It is understood that the larger the size of a community with a requirement to intercommunicate, and the greater the complexity of expression required to survive within it, then the larger the vocabulary employed to service these requirements. I have no doubt therefore that in terms of a language's overall vocabulary this means that the total number of words which are deemed "belonging" to that language grows. But it does not grow through simple accretion. A huge number of terms also have to be dropped to "make way" for the new.

On that basis I choose to think that the inhabitants of Britain who were communally sophisticated and organised enough to construct Stonehenge - whether induced to do so by a persuasive "fur-clad" foreman or not - must have spoken a language with a vocabulary as fitted to their requirements as English is to ours, and that it was not by any means necessarily a limited one.
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PostSubject: Re: The development of a language…   Wed 18 Jan 2012, 00:53

For all that, there must have a time where the number of words available to the people was not numerous. Language can't have sprung ready-made. At some point the vocabulary must have been limited and perhaps not totally fitted for all requirements. In fact if language fitted all requirements it wouldn't change at all - it wouldn't need to. (vide the french ideas on this)

I gather Shakespeare's vocabulary is considered one of the most extensive working ones ever, but English had been in existence for a long time before he arrived. Some of the difficulties of reading/hearing Shakespeare are not entirely because of its obsolete nature, but because much of it is poetic in form and structure. I don't find TS Eliot all that easy to understand.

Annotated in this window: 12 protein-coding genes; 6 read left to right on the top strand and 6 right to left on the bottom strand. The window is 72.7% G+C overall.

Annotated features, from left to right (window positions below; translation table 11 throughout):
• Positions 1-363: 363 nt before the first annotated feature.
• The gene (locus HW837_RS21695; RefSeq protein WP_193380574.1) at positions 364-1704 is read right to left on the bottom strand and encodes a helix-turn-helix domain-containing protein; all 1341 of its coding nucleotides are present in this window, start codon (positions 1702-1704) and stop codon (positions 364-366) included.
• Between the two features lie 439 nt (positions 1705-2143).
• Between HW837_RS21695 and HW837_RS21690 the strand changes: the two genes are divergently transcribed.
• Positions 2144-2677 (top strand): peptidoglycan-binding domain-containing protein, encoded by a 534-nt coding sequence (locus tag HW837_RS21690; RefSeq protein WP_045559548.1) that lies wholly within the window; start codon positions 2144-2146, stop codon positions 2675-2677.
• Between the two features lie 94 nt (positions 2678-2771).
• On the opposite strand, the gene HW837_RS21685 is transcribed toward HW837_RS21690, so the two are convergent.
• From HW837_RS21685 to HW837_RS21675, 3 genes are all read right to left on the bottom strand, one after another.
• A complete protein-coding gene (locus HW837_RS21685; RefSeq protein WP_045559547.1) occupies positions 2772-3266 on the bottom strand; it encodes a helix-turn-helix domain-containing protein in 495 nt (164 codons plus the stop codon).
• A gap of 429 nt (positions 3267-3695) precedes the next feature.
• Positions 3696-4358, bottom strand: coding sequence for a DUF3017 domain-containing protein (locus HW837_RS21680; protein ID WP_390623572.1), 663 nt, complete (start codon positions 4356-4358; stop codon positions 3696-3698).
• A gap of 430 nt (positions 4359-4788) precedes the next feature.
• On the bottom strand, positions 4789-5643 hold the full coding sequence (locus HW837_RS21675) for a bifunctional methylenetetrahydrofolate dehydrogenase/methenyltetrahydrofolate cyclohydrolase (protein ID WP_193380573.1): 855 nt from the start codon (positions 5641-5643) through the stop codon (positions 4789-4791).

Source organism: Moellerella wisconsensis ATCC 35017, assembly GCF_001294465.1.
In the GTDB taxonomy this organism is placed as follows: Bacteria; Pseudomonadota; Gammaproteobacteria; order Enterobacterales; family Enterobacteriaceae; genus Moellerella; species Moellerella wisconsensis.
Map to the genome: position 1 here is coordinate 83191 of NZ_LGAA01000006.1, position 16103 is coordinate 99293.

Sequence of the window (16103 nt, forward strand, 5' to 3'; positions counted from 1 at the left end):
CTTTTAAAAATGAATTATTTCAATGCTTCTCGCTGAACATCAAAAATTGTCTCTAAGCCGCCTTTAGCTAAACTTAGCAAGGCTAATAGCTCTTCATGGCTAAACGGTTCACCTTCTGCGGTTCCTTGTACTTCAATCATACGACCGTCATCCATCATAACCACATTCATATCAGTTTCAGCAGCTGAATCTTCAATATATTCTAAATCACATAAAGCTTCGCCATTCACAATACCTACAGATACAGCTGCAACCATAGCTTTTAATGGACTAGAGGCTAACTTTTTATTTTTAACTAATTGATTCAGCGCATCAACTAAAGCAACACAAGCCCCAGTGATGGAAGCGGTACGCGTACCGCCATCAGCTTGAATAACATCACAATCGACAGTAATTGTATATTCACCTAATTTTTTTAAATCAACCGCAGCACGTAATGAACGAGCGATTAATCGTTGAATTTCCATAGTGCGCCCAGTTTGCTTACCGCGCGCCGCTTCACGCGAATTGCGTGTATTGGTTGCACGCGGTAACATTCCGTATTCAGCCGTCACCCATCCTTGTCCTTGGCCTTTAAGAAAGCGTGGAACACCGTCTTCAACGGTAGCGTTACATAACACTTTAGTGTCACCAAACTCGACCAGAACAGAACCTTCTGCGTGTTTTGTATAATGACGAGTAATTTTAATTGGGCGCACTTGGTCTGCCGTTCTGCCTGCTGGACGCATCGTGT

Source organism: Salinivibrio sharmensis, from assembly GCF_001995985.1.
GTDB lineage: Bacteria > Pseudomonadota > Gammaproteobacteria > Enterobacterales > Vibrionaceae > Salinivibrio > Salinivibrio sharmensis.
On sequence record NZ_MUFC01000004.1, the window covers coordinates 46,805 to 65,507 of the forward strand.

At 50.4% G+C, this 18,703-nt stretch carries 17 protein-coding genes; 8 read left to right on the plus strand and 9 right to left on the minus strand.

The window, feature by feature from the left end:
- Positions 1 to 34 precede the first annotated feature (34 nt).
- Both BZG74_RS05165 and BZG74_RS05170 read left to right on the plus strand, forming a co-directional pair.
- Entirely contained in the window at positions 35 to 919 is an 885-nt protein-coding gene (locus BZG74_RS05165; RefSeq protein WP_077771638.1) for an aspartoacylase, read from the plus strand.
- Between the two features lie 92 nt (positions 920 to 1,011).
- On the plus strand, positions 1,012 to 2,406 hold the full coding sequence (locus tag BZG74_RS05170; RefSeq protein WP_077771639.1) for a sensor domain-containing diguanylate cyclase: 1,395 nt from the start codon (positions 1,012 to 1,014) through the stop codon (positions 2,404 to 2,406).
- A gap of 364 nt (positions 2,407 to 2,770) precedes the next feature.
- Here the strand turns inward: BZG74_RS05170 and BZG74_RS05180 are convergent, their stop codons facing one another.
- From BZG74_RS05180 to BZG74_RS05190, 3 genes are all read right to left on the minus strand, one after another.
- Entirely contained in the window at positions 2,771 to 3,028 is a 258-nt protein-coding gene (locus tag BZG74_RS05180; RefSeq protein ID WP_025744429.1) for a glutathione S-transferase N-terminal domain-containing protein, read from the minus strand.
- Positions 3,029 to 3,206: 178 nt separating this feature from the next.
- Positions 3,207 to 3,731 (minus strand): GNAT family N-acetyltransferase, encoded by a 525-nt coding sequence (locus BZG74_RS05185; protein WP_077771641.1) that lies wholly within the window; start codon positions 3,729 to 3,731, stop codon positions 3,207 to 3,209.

I see the Collins dictionaries have taken some words out of its smaller dictionaries on the grounds they are obsolete or obsolescent. On another board people took issue with some of their choices - charabanc and aerodrome, especially. (I see when looking for this more that one of the words is 'younker' which seems to mean a young man, but I know it as the word for baby birds in their nest. No one else seems to know the word in this sense, so it must have fairly localised to where I lived - and presumably from some Scottish dialect.)

I think I've got sidetracked again.
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PostSubject: Re: The development of a language…   Wed 18 Jan 2012, 06:55

@normanhurst wrote:
The guy that jumped on his soapbox to encourage a group of fur clad grunters to follow him to some remote spot in Wales to hack out whacking great lumps of stone and drag them back to Stonehenge must have had one heck of a personality and a huge vocabulary.

More than likey he held a position of power within the group, a chief priest possibly who, in turn, persuaded the leader or leading council. If that was the case, not too many words would be needed, "just do it or else" would have been sufficient :) . Priests have ever used superstition as a weapon in their efforts to persuade.
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nordmann
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PostSubject: Re: The development of a language…   Wed 18 Jan 2012, 07:21

The difficulty with the simplistic model of language development - in that it must have started with fewer words - is that it breaks down the further back one goes. One is faced with drawing a logical but fantastic conclusion that everything had to be expressed with one word (or "grunt", as the OP phrases it with tongue in cheek) or, as a compromise to the theory, that a minimal but functional vocabulary sprang up ready-made.